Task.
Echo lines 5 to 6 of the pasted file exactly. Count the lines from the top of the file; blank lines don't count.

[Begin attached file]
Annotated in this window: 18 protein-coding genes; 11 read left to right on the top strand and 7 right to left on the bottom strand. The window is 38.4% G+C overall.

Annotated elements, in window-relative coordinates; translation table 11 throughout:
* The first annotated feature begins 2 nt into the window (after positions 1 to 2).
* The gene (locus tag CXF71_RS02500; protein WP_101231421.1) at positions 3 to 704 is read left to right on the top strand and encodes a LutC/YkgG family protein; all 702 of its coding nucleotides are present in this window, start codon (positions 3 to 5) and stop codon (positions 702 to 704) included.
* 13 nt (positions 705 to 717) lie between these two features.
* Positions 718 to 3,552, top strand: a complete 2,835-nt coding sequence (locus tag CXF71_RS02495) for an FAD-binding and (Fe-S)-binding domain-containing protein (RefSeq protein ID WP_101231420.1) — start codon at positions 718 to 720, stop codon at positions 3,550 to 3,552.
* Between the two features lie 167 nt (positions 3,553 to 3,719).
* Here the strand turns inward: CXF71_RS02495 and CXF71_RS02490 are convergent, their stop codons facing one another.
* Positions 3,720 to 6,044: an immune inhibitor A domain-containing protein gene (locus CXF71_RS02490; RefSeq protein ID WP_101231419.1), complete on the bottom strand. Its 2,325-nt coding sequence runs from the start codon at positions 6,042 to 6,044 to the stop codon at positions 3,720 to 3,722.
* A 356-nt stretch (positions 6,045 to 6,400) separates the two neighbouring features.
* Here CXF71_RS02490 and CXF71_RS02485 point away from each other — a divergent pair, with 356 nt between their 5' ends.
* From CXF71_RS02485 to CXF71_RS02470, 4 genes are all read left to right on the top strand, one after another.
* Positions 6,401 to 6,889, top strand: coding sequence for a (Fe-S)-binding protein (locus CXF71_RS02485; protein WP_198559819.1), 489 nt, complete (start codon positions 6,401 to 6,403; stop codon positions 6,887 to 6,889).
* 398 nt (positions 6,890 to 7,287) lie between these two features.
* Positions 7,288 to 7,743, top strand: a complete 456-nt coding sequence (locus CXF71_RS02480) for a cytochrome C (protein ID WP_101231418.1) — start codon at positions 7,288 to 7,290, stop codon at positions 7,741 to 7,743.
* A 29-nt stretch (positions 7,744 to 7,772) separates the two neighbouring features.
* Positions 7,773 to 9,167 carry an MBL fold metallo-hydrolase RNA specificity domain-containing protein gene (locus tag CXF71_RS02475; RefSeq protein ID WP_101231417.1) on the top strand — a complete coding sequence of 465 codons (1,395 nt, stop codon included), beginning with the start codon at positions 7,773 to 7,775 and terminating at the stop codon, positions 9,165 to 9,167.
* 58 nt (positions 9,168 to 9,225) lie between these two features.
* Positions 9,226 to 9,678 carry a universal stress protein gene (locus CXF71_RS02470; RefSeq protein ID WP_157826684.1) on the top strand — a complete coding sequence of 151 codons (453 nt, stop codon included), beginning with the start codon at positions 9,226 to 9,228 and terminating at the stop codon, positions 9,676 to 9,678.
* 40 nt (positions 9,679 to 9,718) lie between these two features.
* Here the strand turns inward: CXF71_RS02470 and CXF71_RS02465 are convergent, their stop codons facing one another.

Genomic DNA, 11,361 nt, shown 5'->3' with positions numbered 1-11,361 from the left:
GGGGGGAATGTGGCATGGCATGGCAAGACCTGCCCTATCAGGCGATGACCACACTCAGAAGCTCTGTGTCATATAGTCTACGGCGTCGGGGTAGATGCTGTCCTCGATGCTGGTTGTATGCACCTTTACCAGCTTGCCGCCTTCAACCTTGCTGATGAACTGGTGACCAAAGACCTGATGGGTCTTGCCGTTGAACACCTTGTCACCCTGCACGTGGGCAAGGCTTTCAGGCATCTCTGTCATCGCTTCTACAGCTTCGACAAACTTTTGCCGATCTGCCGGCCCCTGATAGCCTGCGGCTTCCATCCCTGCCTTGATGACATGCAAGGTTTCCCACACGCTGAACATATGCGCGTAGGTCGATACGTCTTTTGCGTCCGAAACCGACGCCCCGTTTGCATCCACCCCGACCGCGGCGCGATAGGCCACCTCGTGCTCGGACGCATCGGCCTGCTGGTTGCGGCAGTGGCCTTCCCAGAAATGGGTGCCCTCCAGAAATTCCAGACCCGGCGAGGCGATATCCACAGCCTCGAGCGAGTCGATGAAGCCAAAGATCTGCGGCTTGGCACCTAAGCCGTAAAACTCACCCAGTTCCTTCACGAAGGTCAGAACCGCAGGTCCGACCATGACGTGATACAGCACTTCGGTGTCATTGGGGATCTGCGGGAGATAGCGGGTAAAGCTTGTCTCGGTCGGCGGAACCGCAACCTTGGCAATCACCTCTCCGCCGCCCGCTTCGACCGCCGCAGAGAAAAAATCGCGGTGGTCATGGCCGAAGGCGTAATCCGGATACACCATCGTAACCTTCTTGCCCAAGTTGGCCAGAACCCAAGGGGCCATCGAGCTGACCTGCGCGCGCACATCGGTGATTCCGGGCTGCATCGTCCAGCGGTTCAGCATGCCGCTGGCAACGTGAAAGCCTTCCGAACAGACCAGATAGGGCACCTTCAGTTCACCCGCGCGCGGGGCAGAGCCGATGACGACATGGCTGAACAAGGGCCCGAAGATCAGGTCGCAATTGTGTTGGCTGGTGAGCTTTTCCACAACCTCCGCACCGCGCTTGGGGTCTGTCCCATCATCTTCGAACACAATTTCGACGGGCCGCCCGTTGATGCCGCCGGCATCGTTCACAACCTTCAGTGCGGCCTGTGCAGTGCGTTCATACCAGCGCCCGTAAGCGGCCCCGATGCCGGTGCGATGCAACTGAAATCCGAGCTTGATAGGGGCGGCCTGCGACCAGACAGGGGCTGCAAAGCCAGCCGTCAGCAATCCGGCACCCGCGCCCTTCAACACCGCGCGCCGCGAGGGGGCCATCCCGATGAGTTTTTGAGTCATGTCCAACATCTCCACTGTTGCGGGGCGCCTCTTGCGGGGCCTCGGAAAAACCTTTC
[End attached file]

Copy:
* 13 nt (positions 705 to 717) lie between these two features.
* Positions 718 to 3,552, top strand: a complete 2,835-nt coding sequence (locus tag CXF71_RS02495) for an FAD-binding and (Fe-S)-binding domain-containing protein (RefSeq protein ID WP_101231420.1) — start codon at positions 718 to 720, stop codon at positions 3,550 to 3,552.